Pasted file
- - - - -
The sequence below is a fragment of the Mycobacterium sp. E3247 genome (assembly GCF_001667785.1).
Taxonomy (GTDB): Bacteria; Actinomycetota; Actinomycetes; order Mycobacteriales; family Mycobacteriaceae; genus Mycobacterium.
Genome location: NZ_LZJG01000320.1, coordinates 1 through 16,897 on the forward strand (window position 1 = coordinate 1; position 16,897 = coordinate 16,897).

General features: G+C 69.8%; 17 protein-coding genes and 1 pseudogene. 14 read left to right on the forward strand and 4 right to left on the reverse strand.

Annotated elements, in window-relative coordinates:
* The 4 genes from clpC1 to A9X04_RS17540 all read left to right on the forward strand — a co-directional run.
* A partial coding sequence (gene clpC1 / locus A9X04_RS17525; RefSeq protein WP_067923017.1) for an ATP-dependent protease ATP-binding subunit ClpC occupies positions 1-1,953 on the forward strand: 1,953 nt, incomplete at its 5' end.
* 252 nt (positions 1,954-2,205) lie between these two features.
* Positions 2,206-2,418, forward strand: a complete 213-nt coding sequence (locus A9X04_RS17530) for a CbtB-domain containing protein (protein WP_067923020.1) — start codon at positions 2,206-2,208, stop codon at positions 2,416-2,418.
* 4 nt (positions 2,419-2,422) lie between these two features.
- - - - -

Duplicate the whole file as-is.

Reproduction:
The sequence below is a fragment of the Mycobacterium sp. E3247 genome (assembly GCF_001667785.1).
Taxonomy (GTDB): Bacteria; Actinomycetota; Actinomycetes; order Mycobacteriales; family Mycobacteriaceae; genus Mycobacterium.
Genome location: NZ_LZJG01000320.1, coordinates 1 through 16,897 on the forward strand (window position 1 = coordinate 1; position 16,897 = coordinate 16,897).

General features: G+C 69.8%; 17 protein-coding genes and 1 pseudogene. 14 read left to right on the forward strand and 4 right to left on the reverse strand.

Annotated elements, in window-relative coordinates:
* The 4 genes from clpC1 to A9X04_RS17540 all read left to right on the forward strand — a co-directional run.
* A partial coding sequence (gene clpC1 / locus A9X04_RS17525; RefSeq protein WP_067923017.1) for an ATP-dependent protease ATP-binding subunit ClpC occupies positions 1-1,953 on the forward strand: 1,953 nt, incomplete at its 5' end.
* 252 nt (positions 1,954-2,205) lie between these two features.
* Positions 2,206-2,418, forward strand: a complete 213-nt coding sequence (locus A9X04_RS17530) for a CbtB-domain containing protein (protein WP_067923020.1) — start codon at positions 2,206-2,208, stop codon at positions 2,416-2,418.
* 4 nt (positions 2,419-2,422) lie between these two features.